How you can help
No one will
ever again see a golden toad flash through
the cloud forest or learn how a gastric-brooding
frog nurtured up to 25 offspring in her stomach. They are gone forever.
In the United States the Vegas Valley leopard
frog (Rana fisheri) is probably extinct. The Tarahumara
frog (Rana tarahumarae) has disappeared from Arizona but survives
The Fish and Wildlife Service
lists three species of frogs in the United States as endangered,
meaning they may become extinct in the near future:
o guajon (Eleutherodactylus cooki)
o golden coqui (Eleutherodactylus jasperi)
o California red-legged frog (Rana aurora draytonii)
Three species of toads in the United States are also endangered:
o arroyo toad (Bufo microscaphus californicus)
o Houston toad (Bufo houstonensis)
o Wyoming toad (Bufo hemiophrys baxteri)
One toad is classified as threatened, which means its
likely to become endangered:
o Puerto Rican crested toad (Peltophryne lemur)
Extinction is forever. Here are ways you can help save endangered and
threatened frogs before its too late:
1. Learn about declining amphibians
and other wildlife so you can enjoy the outdoors without accidentally
harming animals or plants.
2. When you go hiking, take binoculars, a camera, and a notebook.
Keep notes of the different plants and animals you see. Take pictures,
3. Be kind to the environment by walking or riding your bike
instead of driving a car.
4. When you drive, go slow when frogs in your area are breeding.
Many frogs get run over at this time.
5. Use natural fertilizers, herbicides, and pesticides in
your yard. Chemicals can wash into streams and lakes, harming or killing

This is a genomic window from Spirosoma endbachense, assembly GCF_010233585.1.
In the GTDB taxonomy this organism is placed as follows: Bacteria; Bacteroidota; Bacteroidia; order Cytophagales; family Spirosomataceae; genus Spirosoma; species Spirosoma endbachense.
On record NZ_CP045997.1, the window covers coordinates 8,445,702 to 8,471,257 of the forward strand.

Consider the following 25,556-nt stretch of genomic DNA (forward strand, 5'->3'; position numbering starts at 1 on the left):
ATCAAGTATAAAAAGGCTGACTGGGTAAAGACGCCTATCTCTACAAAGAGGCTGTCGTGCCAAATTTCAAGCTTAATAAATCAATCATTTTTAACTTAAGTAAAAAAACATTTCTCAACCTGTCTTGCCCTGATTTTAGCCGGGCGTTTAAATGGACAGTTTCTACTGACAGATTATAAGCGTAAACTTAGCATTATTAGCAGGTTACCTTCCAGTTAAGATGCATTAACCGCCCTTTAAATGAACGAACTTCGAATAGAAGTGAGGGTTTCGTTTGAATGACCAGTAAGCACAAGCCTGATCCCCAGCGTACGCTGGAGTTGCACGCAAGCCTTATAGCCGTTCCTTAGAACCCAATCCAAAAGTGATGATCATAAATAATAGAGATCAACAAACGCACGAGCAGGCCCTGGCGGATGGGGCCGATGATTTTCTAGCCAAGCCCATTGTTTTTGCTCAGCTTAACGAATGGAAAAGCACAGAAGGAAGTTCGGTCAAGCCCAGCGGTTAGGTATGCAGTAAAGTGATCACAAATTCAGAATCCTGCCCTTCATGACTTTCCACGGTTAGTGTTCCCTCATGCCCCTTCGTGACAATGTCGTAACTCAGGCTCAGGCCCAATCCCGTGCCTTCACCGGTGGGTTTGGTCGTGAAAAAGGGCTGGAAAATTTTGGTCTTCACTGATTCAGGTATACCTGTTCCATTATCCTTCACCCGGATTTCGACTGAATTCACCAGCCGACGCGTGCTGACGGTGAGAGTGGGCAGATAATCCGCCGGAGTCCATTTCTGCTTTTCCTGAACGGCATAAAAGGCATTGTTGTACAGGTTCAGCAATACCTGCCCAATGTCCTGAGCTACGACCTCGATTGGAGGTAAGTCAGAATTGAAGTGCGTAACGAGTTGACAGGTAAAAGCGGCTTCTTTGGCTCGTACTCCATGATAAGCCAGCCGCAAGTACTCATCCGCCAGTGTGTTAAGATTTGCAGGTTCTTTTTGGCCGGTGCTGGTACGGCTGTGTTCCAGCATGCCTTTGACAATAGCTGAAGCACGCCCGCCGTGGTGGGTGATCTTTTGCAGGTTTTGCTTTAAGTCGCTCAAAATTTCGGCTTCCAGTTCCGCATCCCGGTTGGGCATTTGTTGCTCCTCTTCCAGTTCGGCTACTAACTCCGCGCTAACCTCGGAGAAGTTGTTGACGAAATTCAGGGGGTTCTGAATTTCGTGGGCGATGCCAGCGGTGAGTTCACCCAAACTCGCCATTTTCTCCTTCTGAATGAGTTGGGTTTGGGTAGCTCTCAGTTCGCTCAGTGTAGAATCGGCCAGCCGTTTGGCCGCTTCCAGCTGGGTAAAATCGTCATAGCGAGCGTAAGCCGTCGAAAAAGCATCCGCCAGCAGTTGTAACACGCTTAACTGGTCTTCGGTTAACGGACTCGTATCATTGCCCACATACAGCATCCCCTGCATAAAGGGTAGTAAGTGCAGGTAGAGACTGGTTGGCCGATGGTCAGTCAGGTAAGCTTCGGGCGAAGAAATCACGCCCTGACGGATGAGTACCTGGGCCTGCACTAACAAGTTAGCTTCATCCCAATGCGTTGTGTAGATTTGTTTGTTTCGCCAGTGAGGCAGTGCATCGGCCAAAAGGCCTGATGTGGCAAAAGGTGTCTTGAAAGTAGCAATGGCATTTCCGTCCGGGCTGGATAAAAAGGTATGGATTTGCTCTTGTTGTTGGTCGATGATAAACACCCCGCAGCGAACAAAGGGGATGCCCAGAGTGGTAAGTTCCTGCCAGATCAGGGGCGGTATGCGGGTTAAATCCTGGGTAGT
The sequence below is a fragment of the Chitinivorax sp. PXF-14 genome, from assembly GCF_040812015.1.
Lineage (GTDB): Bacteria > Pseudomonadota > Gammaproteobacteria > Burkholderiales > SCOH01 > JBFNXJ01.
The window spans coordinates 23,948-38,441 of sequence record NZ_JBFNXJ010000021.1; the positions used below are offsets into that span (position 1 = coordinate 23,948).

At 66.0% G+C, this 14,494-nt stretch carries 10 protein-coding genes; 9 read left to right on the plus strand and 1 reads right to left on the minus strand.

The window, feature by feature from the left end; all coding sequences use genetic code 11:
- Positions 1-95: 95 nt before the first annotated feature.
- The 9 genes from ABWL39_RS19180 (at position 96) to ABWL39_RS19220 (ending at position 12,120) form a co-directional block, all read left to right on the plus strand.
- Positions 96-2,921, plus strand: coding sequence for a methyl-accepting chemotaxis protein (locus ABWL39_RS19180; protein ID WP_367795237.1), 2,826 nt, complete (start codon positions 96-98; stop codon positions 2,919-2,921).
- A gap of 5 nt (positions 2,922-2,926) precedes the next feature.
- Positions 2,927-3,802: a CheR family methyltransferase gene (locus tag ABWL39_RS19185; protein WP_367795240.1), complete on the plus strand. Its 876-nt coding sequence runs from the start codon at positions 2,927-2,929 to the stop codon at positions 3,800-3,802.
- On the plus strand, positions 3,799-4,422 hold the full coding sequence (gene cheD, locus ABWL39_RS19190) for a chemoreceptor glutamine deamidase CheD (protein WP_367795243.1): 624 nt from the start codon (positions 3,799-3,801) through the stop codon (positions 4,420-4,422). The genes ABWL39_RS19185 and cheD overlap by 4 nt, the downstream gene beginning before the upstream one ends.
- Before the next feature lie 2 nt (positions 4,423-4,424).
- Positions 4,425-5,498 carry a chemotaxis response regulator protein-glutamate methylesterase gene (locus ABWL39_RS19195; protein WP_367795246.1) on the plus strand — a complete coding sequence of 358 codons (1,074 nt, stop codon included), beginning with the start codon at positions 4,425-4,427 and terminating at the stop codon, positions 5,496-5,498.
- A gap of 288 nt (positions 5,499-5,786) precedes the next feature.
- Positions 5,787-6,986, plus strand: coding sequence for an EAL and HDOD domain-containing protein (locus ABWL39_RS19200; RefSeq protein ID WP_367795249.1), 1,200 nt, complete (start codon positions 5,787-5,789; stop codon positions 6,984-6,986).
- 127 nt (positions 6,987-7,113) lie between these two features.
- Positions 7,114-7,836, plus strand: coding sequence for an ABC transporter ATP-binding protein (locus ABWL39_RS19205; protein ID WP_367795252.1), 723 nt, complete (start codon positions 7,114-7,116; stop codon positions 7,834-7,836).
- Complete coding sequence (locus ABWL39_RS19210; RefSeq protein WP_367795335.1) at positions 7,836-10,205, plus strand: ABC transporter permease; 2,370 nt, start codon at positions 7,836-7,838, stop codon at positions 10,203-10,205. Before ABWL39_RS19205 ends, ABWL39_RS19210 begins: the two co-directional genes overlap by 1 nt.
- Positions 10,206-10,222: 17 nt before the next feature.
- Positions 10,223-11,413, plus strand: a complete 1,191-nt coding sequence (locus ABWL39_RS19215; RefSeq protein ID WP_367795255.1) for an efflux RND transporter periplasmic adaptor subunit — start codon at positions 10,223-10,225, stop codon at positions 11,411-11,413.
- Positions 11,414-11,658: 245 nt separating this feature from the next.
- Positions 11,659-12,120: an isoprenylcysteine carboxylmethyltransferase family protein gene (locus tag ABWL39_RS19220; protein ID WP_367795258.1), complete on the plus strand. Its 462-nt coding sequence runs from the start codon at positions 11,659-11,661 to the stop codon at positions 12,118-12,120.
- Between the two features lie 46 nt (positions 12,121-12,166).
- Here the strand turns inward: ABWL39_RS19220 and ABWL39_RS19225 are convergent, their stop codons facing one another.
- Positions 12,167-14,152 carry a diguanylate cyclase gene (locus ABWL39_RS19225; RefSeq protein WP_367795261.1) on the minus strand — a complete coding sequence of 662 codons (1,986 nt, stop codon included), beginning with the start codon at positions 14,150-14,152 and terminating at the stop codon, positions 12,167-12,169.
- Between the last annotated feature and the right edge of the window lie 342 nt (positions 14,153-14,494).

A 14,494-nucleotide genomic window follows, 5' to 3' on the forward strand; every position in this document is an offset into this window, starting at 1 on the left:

6. Dont dump motor oil and other hazardous wastes down the
drain. Remember that frogs live downstream.
7. Dont release unwanted pet fish, turtles, or frogs in a
pond. They might carry disease or prey on native species.
8. If your local school needs animal specimens for dissection, urge teachers
to buy biological specimens that are introduced species
instead of natives.
9. Help scientists in your area with a frog census in the United
States or Canada.
10. Kids, find out from Captain Ribbit and the Frog Force how to
adopt a frog pond.
11. Teachers, learn about classroom
activities and resources for
teaching students about amphibians.
12. Increase frog habitat by creating a backyard
or schoolyard pond. Be careful, though, not to provide a home for
introduced species like bullfrogs and
13. If you have a pond on your property, remove any introduced
predators and replace them with native amphibians. Get help from your
local Game and Fish Department, university biology department, or conservation
organizations like those listed below.
14. Support organizations that champion the preservation
of amphibian habitats, such as the National
Wildlife Federation, Nature Conservancy,
and Sierra Club.